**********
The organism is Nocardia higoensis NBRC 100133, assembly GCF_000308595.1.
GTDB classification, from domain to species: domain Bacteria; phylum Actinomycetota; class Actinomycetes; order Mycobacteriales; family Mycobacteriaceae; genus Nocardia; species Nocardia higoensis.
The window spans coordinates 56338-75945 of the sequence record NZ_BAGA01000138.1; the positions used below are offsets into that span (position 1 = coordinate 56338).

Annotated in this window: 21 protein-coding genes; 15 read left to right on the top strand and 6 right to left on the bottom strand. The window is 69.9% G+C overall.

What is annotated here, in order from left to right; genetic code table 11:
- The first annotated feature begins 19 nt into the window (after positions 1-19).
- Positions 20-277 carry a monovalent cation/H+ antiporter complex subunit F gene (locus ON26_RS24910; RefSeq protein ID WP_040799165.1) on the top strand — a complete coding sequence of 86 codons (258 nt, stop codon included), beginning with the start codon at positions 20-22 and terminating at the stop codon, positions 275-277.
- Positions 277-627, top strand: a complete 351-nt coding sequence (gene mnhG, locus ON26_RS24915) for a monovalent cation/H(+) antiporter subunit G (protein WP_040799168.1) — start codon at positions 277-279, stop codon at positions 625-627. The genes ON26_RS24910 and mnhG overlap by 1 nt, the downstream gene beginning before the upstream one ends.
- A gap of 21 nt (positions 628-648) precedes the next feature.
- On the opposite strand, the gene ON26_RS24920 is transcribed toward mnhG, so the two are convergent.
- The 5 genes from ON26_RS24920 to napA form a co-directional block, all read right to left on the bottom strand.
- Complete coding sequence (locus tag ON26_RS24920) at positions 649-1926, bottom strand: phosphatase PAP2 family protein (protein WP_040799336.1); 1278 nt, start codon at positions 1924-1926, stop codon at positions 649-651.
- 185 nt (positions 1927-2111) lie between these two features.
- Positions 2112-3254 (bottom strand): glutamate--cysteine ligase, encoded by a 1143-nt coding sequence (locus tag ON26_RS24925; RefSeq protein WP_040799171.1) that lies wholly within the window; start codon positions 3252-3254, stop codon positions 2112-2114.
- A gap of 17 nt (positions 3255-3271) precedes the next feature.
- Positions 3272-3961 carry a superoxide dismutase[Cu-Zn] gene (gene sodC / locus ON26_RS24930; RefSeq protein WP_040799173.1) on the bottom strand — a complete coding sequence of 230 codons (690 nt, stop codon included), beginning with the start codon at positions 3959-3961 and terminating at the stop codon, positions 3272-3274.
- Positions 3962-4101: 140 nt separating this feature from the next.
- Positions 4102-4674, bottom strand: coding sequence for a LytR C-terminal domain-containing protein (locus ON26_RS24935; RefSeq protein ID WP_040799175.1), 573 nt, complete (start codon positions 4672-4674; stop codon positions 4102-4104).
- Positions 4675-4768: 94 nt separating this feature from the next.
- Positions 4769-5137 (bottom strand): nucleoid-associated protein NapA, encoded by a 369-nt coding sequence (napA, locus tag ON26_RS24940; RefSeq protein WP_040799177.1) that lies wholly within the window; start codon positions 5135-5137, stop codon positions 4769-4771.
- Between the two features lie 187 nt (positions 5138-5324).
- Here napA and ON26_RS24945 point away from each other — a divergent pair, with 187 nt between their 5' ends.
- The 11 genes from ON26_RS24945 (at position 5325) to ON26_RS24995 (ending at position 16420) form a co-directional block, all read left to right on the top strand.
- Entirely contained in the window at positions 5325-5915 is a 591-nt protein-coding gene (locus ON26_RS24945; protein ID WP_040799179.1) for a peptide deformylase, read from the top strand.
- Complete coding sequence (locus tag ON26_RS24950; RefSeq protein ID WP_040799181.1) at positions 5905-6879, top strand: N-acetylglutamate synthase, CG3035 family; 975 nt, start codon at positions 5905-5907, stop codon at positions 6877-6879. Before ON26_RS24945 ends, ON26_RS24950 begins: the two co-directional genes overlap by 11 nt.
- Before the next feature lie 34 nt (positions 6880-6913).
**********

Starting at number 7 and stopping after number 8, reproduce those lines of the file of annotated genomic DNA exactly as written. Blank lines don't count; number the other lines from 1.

- Positions 20-277 carry a monovalent cation/H+ antiporter complex subunit F gene (locus ON26_RS24910; RefSeq protein ID WP_040799165.1) on the top strand — a complete coding sequence of 86 codons (258 nt, stop codon included), beginning with the start codon at positions 20-22 and terminating at the stop codon, positions 275-277.
- Positions 277-627, top strand: a complete 351-nt coding sequence (gene mnhG, locus ON26_RS24915) for a monovalent cation/H(+) antiporter subunit G (protein WP_040799168.1) — start codon at positions 277-279, stop codon at positions 625-627. The genes ON26_RS24910 and mnhG overlap by 1 nt, the downstream gene beginning before the upstream one ends.